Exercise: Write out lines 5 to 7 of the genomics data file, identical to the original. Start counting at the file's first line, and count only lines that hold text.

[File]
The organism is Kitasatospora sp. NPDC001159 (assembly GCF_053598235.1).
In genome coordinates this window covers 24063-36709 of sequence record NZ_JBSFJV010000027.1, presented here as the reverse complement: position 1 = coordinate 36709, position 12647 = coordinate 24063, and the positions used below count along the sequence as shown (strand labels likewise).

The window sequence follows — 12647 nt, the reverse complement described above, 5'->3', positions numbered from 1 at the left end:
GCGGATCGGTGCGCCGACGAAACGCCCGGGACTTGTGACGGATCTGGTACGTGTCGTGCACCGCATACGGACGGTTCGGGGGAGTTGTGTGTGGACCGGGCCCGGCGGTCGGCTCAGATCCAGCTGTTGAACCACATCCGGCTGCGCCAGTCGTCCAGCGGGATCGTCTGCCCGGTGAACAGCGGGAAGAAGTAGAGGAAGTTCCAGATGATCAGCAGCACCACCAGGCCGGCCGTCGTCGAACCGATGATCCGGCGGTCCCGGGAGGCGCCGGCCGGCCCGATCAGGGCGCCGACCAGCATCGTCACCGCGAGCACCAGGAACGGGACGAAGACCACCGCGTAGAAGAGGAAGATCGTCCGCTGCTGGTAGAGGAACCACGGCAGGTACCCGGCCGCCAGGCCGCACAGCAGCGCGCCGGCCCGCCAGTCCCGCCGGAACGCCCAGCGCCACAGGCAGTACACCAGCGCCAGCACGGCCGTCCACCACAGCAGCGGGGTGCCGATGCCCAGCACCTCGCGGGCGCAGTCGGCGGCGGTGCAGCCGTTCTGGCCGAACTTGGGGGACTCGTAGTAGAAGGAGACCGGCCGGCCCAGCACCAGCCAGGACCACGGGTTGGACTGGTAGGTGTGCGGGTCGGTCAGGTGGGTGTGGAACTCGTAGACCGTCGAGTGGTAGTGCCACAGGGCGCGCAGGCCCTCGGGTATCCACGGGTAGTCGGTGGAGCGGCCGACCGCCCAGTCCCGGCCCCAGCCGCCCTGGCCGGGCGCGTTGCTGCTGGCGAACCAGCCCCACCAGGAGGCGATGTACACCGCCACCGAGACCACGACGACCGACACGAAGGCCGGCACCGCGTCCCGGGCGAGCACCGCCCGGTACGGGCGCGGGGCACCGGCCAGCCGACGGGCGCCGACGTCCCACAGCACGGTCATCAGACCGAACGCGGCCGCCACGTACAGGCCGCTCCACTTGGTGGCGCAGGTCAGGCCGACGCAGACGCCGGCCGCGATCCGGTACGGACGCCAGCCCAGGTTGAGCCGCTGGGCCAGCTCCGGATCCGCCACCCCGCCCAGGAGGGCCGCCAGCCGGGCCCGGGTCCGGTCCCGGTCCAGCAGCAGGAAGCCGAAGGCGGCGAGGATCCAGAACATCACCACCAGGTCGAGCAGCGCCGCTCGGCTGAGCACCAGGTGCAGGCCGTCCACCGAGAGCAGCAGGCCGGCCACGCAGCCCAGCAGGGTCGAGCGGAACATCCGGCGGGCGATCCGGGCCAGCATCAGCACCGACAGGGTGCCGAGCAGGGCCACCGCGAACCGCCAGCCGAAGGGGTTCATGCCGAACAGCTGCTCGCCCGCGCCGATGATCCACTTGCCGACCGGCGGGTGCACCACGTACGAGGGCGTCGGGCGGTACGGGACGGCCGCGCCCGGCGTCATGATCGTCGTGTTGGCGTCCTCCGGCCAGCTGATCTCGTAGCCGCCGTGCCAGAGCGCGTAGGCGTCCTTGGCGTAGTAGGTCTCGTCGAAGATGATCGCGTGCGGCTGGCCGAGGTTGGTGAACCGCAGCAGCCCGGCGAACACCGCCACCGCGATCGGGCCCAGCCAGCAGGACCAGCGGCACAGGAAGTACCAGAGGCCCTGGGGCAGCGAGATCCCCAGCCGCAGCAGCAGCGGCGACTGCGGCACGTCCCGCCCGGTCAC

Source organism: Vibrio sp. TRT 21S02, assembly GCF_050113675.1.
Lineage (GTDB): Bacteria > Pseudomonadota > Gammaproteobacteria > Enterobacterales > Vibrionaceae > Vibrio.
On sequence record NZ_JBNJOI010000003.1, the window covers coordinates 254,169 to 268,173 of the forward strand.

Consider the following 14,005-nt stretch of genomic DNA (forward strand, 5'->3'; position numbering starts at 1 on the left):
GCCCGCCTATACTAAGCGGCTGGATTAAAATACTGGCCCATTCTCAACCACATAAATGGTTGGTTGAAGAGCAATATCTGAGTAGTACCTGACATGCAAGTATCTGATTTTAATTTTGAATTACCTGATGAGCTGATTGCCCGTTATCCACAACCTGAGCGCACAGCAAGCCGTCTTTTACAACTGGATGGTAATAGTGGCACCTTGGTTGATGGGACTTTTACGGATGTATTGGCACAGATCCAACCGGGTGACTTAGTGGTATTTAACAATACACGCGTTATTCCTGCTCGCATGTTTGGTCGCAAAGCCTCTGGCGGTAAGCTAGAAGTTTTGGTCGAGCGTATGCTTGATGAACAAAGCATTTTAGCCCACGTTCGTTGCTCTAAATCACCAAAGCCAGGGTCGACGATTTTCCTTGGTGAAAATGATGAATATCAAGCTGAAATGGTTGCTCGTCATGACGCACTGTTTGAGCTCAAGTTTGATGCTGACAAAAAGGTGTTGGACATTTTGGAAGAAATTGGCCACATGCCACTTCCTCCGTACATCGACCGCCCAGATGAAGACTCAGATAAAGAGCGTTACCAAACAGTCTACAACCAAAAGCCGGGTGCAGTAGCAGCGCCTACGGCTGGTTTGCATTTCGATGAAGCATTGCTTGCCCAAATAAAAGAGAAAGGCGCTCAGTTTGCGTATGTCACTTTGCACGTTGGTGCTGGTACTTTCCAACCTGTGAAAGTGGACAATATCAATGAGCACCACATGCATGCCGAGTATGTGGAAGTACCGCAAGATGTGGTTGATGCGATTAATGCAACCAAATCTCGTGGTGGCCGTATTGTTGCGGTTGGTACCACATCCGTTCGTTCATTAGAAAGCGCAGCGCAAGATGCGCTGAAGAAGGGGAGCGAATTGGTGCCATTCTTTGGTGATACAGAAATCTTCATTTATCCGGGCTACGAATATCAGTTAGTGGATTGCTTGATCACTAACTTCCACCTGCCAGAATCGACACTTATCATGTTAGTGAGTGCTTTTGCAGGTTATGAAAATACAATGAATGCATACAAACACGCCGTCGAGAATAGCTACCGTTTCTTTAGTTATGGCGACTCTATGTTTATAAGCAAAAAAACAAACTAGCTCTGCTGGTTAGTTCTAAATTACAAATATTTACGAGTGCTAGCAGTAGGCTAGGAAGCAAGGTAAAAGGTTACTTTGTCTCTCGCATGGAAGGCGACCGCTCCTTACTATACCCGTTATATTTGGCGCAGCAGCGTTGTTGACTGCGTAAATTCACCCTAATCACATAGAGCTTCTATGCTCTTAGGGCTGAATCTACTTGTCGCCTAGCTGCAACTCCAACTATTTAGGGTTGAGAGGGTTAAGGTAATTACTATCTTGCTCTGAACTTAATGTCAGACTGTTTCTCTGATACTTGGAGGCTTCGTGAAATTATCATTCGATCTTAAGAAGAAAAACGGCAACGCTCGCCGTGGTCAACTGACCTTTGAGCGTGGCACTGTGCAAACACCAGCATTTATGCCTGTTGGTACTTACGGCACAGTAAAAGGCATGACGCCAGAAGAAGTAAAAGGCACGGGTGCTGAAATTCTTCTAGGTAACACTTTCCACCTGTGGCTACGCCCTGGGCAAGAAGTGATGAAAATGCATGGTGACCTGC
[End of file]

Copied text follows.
Source organism: Vibrio sp. TRT 21S02, assembly GCF_050113675.1.
Lineage (GTDB): Bacteria > Pseudomonadota > Gammaproteobacteria > Enterobacterales > Vibrionaceae > Vibrio.
On sequence record NZ_JBNJOI010000003.1, the window covers coordinates 254,169 to 268,173 of the forward strand.